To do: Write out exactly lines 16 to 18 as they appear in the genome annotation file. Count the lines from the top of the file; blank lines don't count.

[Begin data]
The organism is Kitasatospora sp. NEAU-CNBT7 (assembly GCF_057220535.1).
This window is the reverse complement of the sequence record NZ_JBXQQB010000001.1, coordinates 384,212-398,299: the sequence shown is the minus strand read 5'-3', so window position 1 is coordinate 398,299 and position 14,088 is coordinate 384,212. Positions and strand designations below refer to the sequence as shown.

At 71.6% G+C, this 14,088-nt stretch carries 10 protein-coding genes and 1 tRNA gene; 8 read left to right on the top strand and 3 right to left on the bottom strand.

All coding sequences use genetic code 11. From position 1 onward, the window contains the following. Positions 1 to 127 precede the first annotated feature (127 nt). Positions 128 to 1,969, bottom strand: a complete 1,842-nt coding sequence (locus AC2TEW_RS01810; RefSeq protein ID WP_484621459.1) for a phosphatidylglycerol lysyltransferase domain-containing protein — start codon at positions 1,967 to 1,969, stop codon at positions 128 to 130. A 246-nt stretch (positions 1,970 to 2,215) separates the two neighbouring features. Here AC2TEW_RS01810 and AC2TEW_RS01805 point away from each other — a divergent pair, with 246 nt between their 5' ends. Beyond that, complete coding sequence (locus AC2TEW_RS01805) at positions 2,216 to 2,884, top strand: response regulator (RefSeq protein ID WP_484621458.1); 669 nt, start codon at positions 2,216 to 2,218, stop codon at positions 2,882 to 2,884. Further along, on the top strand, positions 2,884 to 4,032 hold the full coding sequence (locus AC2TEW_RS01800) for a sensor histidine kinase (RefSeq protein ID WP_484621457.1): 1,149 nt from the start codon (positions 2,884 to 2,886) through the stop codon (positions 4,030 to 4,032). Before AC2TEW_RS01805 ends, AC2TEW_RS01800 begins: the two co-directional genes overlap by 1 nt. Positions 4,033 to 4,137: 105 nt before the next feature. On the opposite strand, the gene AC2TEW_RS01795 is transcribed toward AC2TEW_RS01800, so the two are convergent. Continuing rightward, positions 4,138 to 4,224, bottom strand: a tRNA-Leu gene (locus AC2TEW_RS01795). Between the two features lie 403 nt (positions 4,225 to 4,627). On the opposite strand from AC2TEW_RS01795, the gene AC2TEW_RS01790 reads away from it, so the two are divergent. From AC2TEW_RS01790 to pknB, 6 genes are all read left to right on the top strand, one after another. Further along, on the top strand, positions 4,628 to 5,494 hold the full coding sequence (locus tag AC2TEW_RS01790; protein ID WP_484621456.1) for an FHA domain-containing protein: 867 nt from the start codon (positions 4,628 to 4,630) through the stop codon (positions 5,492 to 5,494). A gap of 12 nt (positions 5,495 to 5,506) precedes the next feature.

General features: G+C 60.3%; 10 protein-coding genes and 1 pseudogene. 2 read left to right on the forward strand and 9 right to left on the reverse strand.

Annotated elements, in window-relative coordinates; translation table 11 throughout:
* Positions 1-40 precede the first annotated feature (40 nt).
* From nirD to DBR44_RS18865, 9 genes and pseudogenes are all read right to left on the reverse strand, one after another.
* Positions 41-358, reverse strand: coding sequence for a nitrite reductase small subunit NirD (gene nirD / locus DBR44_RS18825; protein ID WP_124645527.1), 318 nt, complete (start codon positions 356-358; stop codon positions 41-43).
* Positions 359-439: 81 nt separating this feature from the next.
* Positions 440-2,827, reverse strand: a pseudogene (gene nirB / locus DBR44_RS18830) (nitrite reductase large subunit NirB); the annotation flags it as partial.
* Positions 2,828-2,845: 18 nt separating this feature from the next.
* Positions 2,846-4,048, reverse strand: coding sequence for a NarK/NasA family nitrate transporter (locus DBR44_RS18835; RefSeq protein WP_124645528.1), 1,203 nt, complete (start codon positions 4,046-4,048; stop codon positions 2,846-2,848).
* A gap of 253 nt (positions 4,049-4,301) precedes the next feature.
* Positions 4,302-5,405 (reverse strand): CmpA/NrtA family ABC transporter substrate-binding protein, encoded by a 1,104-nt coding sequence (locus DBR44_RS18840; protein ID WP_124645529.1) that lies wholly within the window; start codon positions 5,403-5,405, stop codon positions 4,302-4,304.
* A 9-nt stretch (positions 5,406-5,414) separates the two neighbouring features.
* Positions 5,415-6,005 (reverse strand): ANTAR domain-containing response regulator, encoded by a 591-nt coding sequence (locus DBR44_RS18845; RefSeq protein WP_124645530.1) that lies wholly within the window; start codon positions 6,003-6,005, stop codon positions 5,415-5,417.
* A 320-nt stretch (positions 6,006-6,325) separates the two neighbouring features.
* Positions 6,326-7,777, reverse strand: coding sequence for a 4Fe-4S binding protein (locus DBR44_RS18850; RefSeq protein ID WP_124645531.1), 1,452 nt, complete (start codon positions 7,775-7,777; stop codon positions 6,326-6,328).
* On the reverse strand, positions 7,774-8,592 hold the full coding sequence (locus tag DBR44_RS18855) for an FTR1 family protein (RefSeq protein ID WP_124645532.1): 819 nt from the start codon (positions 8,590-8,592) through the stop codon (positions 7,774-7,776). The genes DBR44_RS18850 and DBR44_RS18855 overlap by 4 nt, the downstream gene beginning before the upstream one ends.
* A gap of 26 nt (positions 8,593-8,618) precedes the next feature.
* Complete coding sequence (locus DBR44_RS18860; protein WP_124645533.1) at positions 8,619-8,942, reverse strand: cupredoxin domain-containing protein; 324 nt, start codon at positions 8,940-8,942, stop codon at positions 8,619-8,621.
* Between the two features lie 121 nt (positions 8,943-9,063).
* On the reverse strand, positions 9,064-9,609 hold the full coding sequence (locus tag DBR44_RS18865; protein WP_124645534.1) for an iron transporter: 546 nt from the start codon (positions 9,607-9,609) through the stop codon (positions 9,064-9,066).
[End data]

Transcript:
* A 9-nt stretch (positions 5,406-5,414) separates the two neighbouring features.
* Positions 5,415-6,005 (reverse strand): ANTAR domain-containing response regulator, encoded by a 591-nt coding sequence (locus DBR44_RS18845; RefSeq protein WP_124645530.1) that lies wholly within the window; start codon positions 6,003-6,005, stop codon positions 5,415-5,417.
* A 320-nt stretch (positions 6,006-6,325) separates the two neighbouring features.